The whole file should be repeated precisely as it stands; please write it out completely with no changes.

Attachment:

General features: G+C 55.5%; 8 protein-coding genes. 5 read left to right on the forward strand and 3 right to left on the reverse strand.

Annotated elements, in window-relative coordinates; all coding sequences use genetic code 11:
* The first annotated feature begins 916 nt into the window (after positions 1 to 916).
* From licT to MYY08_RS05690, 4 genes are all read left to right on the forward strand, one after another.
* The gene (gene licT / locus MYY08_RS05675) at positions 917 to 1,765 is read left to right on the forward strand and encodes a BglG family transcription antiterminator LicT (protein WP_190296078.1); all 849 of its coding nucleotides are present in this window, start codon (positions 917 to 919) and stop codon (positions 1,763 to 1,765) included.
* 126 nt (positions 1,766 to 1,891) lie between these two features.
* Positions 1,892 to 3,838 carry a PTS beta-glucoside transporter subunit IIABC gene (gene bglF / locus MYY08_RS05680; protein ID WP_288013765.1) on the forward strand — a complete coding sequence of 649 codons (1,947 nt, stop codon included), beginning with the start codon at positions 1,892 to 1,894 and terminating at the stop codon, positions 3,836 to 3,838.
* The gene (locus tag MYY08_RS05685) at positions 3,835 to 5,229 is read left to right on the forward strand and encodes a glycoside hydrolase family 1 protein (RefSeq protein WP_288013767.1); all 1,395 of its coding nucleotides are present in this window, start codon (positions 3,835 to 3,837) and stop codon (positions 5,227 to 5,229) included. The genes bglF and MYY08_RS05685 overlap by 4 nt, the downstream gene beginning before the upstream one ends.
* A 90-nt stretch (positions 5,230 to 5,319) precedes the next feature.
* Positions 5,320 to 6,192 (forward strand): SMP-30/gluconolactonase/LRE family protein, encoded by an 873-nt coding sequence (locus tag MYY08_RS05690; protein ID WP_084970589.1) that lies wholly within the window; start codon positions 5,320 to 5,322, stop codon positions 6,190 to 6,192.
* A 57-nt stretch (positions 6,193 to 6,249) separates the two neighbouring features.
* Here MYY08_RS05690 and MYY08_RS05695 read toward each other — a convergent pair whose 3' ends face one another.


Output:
General features: G+C 55.5%; 8 protein-coding genes. 5 read left to right on the forward strand and 3 right to left on the reverse strand.

Annotated elements, in window-relative coordinates; all coding sequences use genetic code 11:
* The first annotated feature begins 916 nt into the window (after positions 1 to 916).
* From licT to MYY08_RS05690, 4 genes are all read left to right on the forward strand, one after another.
* The gene (gene licT / locus MYY08_RS05675) at positions 917 to 1,765 is read left to right on the forward strand and encodes a BglG family transcription antiterminator LicT (protein WP_190296078.1); all 849 of its coding nucleotides are present in this window, start codon (positions 917 to 919) and stop codon (positions 1,763 to 1,765) included.
* 126 nt (positions 1,766 to 1,891) lie between these two features.
* Positions 1,892 to 3,838 carry a PTS beta-glucoside transporter subunit IIABC gene (gene bglF / locus MYY08_RS05680; protein ID WP_288013765.1) on the forward strand — a complete coding sequence of 649 codons (1,947 nt, stop codon included), beginning with the start codon at positions 1,892 to 1,894 and terminating at the stop codon, positions 3,836 to 3,838.
* The gene (locus tag MYY08_RS05685) at positions 3,835 to 5,229 is read left to right on the forward strand and encodes a glycoside hydrolase family 1 protein (RefSeq protein WP_288013767.1); all 1,395 of its coding nucleotides are present in this window, start codon (positions 3,835 to 3,837) and stop codon (positions 5,227 to 5,229) included. The genes bglF and MYY08_RS05685 overlap by 4 nt, the downstream gene beginning before the upstream one ends.
* A 90-nt stretch (positions 5,230 to 5,319) precedes the next feature.
* Positions 5,320 to 6,192 (forward strand): SMP-30/gluconolactonase/LRE family protein, encoded by an 873-nt coding sequence (locus tag MYY08_RS05690; protein ID WP_084970589.1) that lies wholly within the window; start codon positions 5,320 to 5,322, stop codon positions 6,190 to 6,192.
* A 57-nt stretch (positions 6,193 to 6,249) separates the two neighbouring features.
* Here MYY08_RS05690 and MYY08_RS05695 read toward each other — a convergent pair whose 3' ends face one another.